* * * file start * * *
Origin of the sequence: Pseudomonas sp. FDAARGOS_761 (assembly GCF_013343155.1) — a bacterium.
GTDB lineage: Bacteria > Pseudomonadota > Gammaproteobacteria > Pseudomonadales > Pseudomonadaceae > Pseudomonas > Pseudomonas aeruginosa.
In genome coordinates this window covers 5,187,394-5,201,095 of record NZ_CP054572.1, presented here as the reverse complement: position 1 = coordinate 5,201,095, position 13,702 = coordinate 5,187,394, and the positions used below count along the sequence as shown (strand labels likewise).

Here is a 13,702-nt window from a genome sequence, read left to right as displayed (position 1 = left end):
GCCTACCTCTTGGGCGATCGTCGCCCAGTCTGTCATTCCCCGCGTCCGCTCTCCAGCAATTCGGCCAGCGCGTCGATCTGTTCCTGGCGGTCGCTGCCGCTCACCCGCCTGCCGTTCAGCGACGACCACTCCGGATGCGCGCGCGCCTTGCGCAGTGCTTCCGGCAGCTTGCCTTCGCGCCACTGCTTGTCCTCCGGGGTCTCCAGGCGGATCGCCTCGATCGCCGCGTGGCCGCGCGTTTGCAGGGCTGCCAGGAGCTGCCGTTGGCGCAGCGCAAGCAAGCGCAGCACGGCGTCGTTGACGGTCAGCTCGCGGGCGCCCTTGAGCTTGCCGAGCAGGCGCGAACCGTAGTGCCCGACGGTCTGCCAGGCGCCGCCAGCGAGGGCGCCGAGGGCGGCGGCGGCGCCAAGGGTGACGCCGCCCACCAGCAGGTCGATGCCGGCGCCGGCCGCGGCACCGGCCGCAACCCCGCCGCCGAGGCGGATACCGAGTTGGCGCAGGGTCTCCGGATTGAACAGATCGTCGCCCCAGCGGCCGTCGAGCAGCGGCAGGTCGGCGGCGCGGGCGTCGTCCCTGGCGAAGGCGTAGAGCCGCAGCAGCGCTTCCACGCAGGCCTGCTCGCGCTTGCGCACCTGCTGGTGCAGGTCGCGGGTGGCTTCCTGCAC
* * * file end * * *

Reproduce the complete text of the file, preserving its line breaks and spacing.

Origin of the sequence: Pseudomonas sp. FDAARGOS_761 (assembly GCF_013343155.1) — a bacterium.
GTDB lineage: Bacteria > Pseudomonadota > Gammaproteobacteria > Pseudomonadales > Pseudomonadaceae > Pseudomonas > Pseudomonas aeruginosa.
In genome coordinates this window covers 5,187,394-5,201,095 of record NZ_CP054572.1, presented here as the reverse complement: position 1 = coordinate 5,201,095, position 13,702 = coordinate 5,187,394, and the positions used below count along the sequence as shown (strand labels likewise).

Here is a 13,702-nt window from a genome sequence, read left to right as displayed (position 1 = left end):
GCCTACCTCTTGGGCGATCGTCGCCCAGTCTGTCATTCCCCGCGTCCGCTCTCCAGCAATTCGGCCAGCGCGTCGATCTGTTCCTGGCGGTCGCTGCCGCTCACCCGCCTGCCGTTCAGCGACGACCACTCCGGATGCGCGCGCGCCTTGCGCAGTGCTTCCGGCAGCTTGCCTTCGCGCCACTGCTTGTCCTCCGGGGTCTCCAGGCGGATCGCCTCGATCGCCGCGTGGCCGCGCGTTTGCAGGGCTGCCAGGAGCTGCCGTTGGCGCAGCGCAAGCAAGCGCAGCACGGCGTCGTTGACGGTCAGCTCGCGGGCGCCCTTGAGCTTGCCGAGCAGGCGCGAACCGTAGTGCCCGACGGTCTGCCAGGCGCCGCCAGCGAGGGCGCCGAGGGCGGCGGCGGCGCCAAGGGTGACGCCGCCCACCAGCAGGTCGATGCCGGCGCCGGCCGCGGCACCGGCCGCAACCCCGCCGCCGAGGCGGATACCGAGTTGGCGCAGGGTCTCCGGATTGAACAGATCGTCGCCCCAGCGGCCGTCGAGCAGCGGCAGGTCGGCGGCGCGGGCGTCGTCCCTGGCGAAGGCGTAGAGCCGCAGCAGCGCTTCCACGCAGGCCTGCTCGCGCTTGCGCACCTGCTGGTGCAGGTCGCGGGTGGCTTCCTGCAC